“Can anything good come from Nazareth?” (John 1:46)
Nathaniel was a skeptic. Philip went looking for Nathaniel and told him, “We have found the one Moses wrote about in the Law, and about whom the prophets also wrote — Jesus of Nazareth, the son of Joseph.”
“Nazareth!” Nathaniel scoffed. “Can anything good come from there?” The Jewish people despised Nazareth because a Roman army garrison was stationed there, making the entire location unclean in their minds.
Philip’s reply is instructive for all of us when we encounter a skeptic. He simply told Nathaniel, “Come and see!” We were all like Nathaniel before Jesus showed up. We were skeptics until someone invited us to “Come and see” the One the prophets wrote about.
It is greatly encouraging to see that Jesus did not rebuke Nathaniel for his unbelief.
When Jesus saw Nathaniel approaching, he said of him, “Here is a true Israelite, in whom there is nothing false.” (John 1:47)
Jesus knew Nathaniel was a skeptic, but He refused to see Nathaniel as he currently was. Rather, Jesus saw him for what He had determined to make him. This is the way Jesus sees all of us who were once blind but now see the Truth. Jesus always sees us for what we will become as believers in Him. This is how He sees the skeptic. The key for us to understand in our encounters with skeptics is that Jesus is seeking them — He came to seek and save the lost (Luke 19:10) — and it is our job to invite the skeptic to come with us and see Jesus. We bring skeptics to Jesus with our words and with our works . . . in our declaration and our demonstration of the truths of the Gospel.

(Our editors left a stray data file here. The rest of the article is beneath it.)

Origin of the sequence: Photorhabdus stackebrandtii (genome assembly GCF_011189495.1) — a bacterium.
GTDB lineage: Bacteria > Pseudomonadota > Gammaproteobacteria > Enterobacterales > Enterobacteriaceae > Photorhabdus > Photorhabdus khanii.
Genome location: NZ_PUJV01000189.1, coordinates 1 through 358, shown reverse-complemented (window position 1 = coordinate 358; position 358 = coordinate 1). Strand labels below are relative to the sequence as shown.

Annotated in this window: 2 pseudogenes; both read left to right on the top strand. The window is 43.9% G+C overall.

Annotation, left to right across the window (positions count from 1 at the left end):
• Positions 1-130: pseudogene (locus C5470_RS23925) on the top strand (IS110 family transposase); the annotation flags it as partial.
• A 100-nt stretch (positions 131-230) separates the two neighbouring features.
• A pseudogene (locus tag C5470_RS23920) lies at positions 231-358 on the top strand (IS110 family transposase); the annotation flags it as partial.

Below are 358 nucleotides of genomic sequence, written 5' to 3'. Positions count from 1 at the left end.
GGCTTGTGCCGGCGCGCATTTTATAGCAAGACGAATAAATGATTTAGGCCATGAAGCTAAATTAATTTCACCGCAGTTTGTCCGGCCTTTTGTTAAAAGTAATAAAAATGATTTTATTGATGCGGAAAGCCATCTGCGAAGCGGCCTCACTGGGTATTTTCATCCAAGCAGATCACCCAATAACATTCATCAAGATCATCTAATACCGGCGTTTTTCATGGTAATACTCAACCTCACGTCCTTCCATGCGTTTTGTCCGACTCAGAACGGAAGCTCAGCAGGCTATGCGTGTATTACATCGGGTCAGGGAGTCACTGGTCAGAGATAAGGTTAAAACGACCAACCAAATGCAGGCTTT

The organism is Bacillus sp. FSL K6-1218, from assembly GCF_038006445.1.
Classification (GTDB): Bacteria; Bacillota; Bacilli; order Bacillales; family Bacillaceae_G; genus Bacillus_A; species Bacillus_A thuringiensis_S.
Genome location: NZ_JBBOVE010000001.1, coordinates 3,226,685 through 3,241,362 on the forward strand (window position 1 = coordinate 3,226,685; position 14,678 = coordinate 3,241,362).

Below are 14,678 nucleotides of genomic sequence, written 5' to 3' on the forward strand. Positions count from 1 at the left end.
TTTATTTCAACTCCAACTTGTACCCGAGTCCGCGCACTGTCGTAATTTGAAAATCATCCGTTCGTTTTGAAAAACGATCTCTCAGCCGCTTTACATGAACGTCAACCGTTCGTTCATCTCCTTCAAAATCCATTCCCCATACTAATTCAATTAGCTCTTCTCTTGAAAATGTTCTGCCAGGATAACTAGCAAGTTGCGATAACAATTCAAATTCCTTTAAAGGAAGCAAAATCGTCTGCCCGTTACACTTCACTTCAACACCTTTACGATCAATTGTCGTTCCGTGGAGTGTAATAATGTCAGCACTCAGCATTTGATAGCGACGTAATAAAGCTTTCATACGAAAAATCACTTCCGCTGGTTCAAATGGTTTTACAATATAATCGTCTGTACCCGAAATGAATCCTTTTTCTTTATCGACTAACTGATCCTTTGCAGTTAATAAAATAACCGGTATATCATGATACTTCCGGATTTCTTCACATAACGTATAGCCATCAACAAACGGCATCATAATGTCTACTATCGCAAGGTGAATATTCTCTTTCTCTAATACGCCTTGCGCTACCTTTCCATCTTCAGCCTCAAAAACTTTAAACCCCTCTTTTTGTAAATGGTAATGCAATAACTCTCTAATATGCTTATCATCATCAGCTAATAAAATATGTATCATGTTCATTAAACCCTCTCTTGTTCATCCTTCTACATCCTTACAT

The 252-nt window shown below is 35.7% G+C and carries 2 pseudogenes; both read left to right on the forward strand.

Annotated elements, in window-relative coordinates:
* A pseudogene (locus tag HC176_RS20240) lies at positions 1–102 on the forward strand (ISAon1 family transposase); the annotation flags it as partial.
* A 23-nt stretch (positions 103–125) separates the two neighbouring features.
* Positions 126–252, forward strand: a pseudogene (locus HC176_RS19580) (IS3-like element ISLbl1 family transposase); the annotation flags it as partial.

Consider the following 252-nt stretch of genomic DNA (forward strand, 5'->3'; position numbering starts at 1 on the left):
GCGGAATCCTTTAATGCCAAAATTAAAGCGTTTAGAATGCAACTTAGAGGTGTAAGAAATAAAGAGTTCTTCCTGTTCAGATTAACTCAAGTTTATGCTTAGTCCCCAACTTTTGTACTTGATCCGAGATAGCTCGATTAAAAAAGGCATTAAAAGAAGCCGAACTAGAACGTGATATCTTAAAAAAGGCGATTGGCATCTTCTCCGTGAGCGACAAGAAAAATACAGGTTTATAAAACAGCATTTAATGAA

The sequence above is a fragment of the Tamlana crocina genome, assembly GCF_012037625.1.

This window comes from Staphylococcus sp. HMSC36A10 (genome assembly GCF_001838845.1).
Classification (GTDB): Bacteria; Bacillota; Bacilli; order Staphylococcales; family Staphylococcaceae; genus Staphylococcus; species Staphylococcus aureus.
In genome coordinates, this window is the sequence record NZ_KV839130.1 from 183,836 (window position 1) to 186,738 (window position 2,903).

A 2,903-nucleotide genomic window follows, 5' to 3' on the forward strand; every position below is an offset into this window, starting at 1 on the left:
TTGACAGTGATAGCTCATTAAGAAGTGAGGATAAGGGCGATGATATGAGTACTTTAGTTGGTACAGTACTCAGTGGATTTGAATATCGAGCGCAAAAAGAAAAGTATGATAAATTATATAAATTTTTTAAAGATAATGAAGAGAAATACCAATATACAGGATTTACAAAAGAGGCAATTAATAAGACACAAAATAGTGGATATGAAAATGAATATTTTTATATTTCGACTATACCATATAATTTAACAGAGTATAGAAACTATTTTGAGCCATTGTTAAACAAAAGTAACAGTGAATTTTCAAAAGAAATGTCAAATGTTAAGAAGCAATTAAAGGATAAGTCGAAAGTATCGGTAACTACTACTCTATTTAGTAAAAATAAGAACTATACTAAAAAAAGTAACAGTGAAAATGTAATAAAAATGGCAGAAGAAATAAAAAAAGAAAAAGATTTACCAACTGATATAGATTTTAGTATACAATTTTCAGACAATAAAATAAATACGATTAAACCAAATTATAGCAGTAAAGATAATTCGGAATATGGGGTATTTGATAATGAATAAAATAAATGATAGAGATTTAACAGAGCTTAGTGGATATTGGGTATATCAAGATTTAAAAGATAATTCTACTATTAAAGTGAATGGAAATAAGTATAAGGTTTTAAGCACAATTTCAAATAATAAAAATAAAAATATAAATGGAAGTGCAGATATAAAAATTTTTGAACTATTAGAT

Think about it this way: How much do you know about the disciple Philip? Not much. Scripture does not tell us a great deal about him. But he is known for being the one who brought Nathaniel to Jesus. A few years later, God used Philip to open the Scriptures for the Ethiopian eunuch, who went on his way rejoicing after seeing Christ in the inspired writings of Isaiah (Acts 8:26-39).
If we are going to be known for anything, let it be for bringing others to Jesus. Because skeptics are sought by our Savior, we also must seek them out and invite them to meet Jesus. It is true that the deepest need of every human heart is forgiveness, but the deepest desire is to experience a love that will last. Make it your passion to show the lost the Savior’s love in word and deed, and God will supply the increase.
This is the Gospel. This is grace for your race. NEVER FORGET THAT . . . AMEN!